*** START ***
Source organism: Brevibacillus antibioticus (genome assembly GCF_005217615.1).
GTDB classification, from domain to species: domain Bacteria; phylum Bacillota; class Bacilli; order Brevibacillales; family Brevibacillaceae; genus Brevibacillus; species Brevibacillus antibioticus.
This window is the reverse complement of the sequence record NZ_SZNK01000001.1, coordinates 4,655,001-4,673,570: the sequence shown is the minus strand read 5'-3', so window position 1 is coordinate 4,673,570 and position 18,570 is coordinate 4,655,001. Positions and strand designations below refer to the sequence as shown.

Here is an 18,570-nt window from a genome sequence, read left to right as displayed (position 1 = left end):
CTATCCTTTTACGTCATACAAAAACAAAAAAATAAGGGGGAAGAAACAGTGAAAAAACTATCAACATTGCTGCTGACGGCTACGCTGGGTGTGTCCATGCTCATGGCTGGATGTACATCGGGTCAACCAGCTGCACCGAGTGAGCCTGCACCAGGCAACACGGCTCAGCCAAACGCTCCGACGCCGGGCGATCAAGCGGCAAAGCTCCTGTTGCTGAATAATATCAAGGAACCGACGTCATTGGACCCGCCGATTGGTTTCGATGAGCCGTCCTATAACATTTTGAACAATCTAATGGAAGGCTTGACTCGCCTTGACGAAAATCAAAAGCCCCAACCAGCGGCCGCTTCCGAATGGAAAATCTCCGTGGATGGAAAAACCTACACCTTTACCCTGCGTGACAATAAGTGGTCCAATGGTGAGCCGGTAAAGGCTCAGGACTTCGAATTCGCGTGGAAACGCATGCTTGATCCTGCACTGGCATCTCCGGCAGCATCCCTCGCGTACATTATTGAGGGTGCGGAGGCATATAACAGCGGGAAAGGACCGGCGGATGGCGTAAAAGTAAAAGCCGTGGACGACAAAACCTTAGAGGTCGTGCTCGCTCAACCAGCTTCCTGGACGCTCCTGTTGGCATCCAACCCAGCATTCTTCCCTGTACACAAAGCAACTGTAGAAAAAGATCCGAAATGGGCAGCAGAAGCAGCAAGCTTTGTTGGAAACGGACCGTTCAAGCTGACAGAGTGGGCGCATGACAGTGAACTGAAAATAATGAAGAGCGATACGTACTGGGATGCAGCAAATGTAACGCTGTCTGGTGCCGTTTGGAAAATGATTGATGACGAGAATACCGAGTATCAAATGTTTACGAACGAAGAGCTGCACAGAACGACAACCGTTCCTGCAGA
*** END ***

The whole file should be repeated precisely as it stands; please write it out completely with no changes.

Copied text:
Source organism: Brevibacillus antibioticus (genome assembly GCF_005217615.1).
GTDB classification, from domain to species: domain Bacteria; phylum Bacillota; class Bacilli; order Brevibacillales; family Brevibacillaceae; genus Brevibacillus; species Brevibacillus antibioticus.
This window is the reverse complement of the sequence record NZ_SZNK01000001.1, coordinates 4,655,001-4,673,570: the sequence shown is the minus strand read 5'-3', so window position 1 is coordinate 4,673,570 and position 18,570 is coordinate 4,655,001. Positions and strand designations below refer to the sequence as shown.

Here is an 18,570-nt window from a genome sequence, read left to right as displayed (position 1 = left end):
CTATCCTTTTACGTCATACAAAAACAAAAAAATAAGGGGGAAGAAACAGTGAAAAAACTATCAACATTGCTGCTGACGGCTACGCTGGGTGTGTCCATGCTCATGGCTGGATGTACATCGGGTCAACCAGCTGCACCGAGTGAGCCTGCACCAGGCAACACGGCTCAGCCAAACGCTCCGACGCCGGGCGATCAAGCGGCAAAGCTCCTGTTGCTGAATAATATCAAGGAACCGACGTCATTGGACCCGCCGATTGGTTTCGATGAGCCGTCCTATAACATTTTGAACAATCTAATGGAAGGCTTGACTCGCCTTGACGAAAATCAAAAGCCCCAACCAGCGGCCGCTTCCGAATGGAAAATCTCCGTGGATGGAAAAACCTACACCTTTACCCTGCGTGACAATAAGTGGTCCAATGGTGAGCCGGTAAAGGCTCAGGACTTCGAATTCGCGTGGAAACGCATGCTTGATCCTGCACTGGCATCTCCGGCAGCATCCCTCGCGTACATTATTGAGGGTGCGGAGGCATATAACAGCGGGAAAGGACCGGCGGATGGCGTAAAAGTAAAAGCCGTGGACGACAAAACCTTAGAGGTCGTGCTCGCTCAACCAGCTTCCTGGACGCTCCTGTTGGCATCCAACCCAGCATTCTTCCCTGTACACAAAGCAACTGTAGAAAAAGATCCGAAATGGGCAGCAGAAGCAGCAAGCTTTGTTGGAAACGGACCGTTCAAGCTGACAGAGTGGGCGCATGACAGTGAACTGAAAATAATGAAGAGCGATACGTACTGGGATGCAGCAAATGTAACGCTGTCTGGTGCCGTTTGGAAAATGATTGATGACGAGAATACCGAGTATCAAATGTTTACGAACGAAGAGCTGCACAGAACGACAACCGTTCCTGCAGA